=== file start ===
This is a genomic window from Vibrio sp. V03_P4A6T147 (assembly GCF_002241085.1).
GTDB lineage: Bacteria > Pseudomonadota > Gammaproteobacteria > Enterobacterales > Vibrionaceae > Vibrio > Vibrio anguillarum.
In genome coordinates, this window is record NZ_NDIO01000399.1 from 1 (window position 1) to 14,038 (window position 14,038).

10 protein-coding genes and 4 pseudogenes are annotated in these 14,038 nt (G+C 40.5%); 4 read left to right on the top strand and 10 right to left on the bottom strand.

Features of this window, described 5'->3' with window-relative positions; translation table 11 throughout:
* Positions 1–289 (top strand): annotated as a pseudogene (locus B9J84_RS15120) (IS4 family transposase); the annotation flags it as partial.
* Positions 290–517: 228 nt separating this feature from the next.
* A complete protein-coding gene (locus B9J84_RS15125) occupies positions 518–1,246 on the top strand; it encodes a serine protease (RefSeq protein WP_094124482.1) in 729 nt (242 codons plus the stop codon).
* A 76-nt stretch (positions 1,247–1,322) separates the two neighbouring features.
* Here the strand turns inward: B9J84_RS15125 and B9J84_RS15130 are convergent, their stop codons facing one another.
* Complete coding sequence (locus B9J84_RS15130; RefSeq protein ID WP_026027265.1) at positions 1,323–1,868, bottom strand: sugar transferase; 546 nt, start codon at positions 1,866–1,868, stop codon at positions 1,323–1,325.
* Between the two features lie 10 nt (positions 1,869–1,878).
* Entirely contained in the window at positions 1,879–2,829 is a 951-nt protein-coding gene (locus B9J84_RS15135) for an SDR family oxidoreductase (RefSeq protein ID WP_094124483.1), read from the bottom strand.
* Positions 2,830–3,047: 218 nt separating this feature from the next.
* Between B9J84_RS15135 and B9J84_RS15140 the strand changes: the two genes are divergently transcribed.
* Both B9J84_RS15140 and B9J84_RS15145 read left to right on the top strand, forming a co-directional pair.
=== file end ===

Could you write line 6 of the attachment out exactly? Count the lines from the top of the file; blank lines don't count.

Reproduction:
* Positions 1–289 (top strand): annotated as a pseudogene (locus B9J84_RS15120) (IS4 family transposase); the annotation flags it as partial.